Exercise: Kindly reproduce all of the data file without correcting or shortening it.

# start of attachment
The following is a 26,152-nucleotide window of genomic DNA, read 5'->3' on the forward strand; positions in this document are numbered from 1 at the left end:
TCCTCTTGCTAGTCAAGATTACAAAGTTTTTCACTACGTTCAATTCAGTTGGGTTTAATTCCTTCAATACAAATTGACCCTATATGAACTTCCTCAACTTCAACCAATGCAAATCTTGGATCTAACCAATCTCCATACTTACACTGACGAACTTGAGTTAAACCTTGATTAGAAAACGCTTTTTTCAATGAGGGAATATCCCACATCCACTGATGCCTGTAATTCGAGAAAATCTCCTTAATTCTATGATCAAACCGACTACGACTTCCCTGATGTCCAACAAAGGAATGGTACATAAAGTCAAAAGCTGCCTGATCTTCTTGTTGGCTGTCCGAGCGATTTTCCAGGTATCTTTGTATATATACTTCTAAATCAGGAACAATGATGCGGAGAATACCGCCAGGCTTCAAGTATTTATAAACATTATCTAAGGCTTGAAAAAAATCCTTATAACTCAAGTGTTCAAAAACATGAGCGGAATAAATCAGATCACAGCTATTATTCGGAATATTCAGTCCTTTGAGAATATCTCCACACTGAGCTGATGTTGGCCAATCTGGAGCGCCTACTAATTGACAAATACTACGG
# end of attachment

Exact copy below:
The following is a 26,152-nucleotide window of genomic DNA, read 5'->3' on the forward strand; positions in this document are numbered from 1 at the left end:
TCCTCTTGCTAGTCAAGATTACAAAGTTTTTCACTACGTTCAATTCAGTTGGGTTTAATTCCTTCAATACAAATTGACCCTATATGAACTTCCTCAACTTCAACCAATGCAAATCTTGGATCTAACCAATCTCCATACTTACACTGACGAACTTGAGTTAAACCTTGATTAGAAAACGCTTTTTTCAATGAGGGAATATCCCACATCCACTGATGCCTGTAATTCGAGAAAATCTCCTTAATTCTATGATCAAACCGACTACGACTTCCCTGATGTCCAACAAAGGAATGGTACATAAAGTCAAAAGCTGCCTGATCTTCTTGTTGGCTGTCCGAGCGATTTTCCAGGTATCTTTGTATATATACTTCTAAATCAGGAACAATGATGCGGAGAATACCGCCAGGCTTCAAGTATTTATAAACATTATCTAAGGCTTGAAAAAAATCCTTATAACTCAAGTGTTCAAAAACATGAGCGGAATAAATCAGATCACAGCTATTATTCGGAATATTCAGTCCTTTGAGAATATCTCCACACTGAGCTGATGTTGGCCAATCTGGAGCGCCTACTAATTGACAAATACTACGG